Why Was Victim Akai Gurley's Life So Cheapened?

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Peter Liang

I am deeply saddened and angered by the judge's decision to lessen Officer Peter Liang's charge and sentencing, and thus his accountability in the death of Akai Gurley.

What message does this send when an unarmed man can be killed, and the justice system deems probation and community service as appropriate retribution?

This lack of reverence for Black life has become too common place in our country. This is not about revenge or looking for a harsh sentence; it's about looking for a fair one. The price for a man's life should not be so little.

I acknowledge this is a frustrating position for Officer Liang, his family and supporters. At the same time and regardless of his intent, a severe crime was committed.

As mentioned in my previous statement, the very real issues brought by the Asian community must be addressed, but only as an additive measure not a subtractive on.

There wouldn't even be an argument about this, had it been a situation where the unarmed person killed was a White man in a Park Avenue building, as opposed to an unarmed young Black man in a Brooklyn Public Housing complex.

We also cannot disregard the intentional decision made not to immediately seek medical attention for Akai Gurley, which could have saved his life.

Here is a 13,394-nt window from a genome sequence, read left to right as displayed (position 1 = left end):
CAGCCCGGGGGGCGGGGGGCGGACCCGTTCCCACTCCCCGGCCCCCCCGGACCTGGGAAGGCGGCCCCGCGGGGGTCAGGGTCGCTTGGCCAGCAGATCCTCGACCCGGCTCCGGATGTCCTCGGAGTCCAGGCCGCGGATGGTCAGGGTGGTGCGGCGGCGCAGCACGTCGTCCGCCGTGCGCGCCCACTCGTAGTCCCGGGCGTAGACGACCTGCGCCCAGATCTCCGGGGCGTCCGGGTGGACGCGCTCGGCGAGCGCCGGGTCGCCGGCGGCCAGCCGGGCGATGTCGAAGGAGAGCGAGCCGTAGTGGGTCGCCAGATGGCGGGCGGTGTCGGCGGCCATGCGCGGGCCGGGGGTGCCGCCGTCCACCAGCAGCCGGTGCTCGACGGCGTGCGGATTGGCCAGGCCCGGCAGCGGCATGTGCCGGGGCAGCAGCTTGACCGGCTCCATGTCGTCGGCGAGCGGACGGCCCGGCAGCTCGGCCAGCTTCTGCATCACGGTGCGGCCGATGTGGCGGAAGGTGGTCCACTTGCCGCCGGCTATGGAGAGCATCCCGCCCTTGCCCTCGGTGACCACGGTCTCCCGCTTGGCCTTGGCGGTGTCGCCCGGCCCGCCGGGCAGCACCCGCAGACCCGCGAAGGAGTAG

There is no doubt that the miscarriage of justice and accountability was aided by the already too lenient sentence suggested by the Brooklyn District Attorney.

As I suggested, that recommendation could set a dangerous precedent, which appears to already have been followed. I'm disappointed and saddened not only for his family that was seeking justice, but also for the continued impression this will leave for our young Black people about the perceived value of their life in this system.

Apparently the punishment for killing an unarmed Black man resembles stealing several pairs of high-end jeans from a store.

The lack of accountability has left behind a trail of bodies in their midst, with only the community left to pick up the pieces of broken families and wipe the tears of their victims' loved ones.

New York City Council Member Jumaane D. Williams, 45th Council District, Brooklyn.

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